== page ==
Now, what else....? Kara spotted a number of echidnas along the road, but since I was driving I didn't see them. They are like Australian version of porcupines, but they're way funnier. Unfortunately we don't have any pictures to show you, you're going to have to google them. Our next stop on the Tasmanian Wildlife Train was Nature World!, just north of Bicheno on the East Coast of Tassie. Nature World! promised kangaroos eating out of your hand, a koala bear sitting in a tree and the widely misunderstood Tasmanian Devil, and it delivered on all three counts. They also had plenty of tiger snakes, emus and wallabies (in separate pens of course), and a variety of nocturnal creatures in Nocturnal World! (among them, our old friends the possums and our new friends the quolls, or tiger cats as they're also known).

As soon as we arrived, we were immediately surrounded by hungry geese. If you pay an extra dollar when you pay your entry fee you can get bag of feed to hand out to the hungry animals, but seeing as that just seemed like a recipe for disaster (although quite an entertaining edition of Dave & Kara, Ramblin', no doubt) we opted not to stick our hands out to a bunch of wild animals. Well, the wild animals didn't get the memo that we opted out of the feed bag and surrounded us anyway. I tried holding out my empty hands to show them that there was nothing in them but that just encouraged the ones further away, thinking I was handing stuff out. Anyway, we survived our first encounter and we kept our hands in our pockets for the rest of the visit. That is, until one lone kangaroo hopped up and basically made me pet him. I don't believe he was actually looking for food, just a little head pat, so I indulged him and Kara got a video. Oooo, and we also saw some baby kangaroos in their Mother's pouches! It looks like a regular kangaroo with two long feet and a little head growing out of her belly. Weird.

We made it to Devil World! just in time for the feeder to tell us a little about the Tassie Devils (we missed the actual feedings). There were two females in the pen. There's a terrible disease that's been ravaging the country's devil population since 1996 (when it was discovered) and they don't know what causes it or how to cure or contain it. It's called Devil Facial Tumour Disease (DFTD) and it gets passed between them through biting. They're always biting each other so it's been spreading out of control for the last 15 years, killing off about 85% of Tasmania's devil population in some regions. It seems a lot of the regions we visited, (Nature World! included) have programs now in place to try to stem the spread, so that's good.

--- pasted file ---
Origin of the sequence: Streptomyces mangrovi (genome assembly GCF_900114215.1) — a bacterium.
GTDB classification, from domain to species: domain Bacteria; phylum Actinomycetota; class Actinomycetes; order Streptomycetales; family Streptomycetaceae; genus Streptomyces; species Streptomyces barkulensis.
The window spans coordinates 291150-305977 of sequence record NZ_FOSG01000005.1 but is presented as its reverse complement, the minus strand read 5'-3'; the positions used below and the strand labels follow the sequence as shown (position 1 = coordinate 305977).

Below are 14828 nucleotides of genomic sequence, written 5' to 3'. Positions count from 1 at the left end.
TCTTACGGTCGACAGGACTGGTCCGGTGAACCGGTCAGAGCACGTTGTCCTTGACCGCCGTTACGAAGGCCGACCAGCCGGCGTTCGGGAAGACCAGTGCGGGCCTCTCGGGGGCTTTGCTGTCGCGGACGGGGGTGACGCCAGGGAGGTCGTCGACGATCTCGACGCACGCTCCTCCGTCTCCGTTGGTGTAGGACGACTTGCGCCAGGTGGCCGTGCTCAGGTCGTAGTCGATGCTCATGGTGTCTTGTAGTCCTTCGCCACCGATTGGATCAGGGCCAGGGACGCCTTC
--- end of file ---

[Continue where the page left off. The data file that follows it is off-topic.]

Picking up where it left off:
The two little devils we were watching play with the feeder and with each other were untouched and so hopefully will live a long and healthy life free of the disease. One of them was being awful sucky and was actually jumping up to be held in the feeders arms, so when she had the devil in her arms she walked along the fence and let us all have a little pet. She was really soft (the devil, not the feeder). They're like a cross between a dog and a bear, and the only reason they're called 'devils' is because of the screeching sound they make when fighting with each other. They're not quite as vicious as some cartoons would have us believe. Also, upon us leaving Nature World!, the lady working the desk had a baby devil in a toque! He was a roadside rescue and the woman was raising him herself until he was old enough to take care of himself. He was about 5 months old and hairless! Just like you were when you were 5 months old. We're not so different, the devils and us.

That was about it for Nature World! and our Wildlife Adventures in Tasmania, although one last rare spotting requires mentioning. We met an old guy named Blue at the last campsite we stayed at. He was the site manager and came to introduce himself as we sat in our van and read our books. I shook his hand (which was missing a finger or two) and chatted with him for a bit, even though the alcohol on his breath was clouding up the air considerably. We spotted him a few hours later emerging from some shacks with a beer in hand, heading towards the outhouse. Ahhh nature.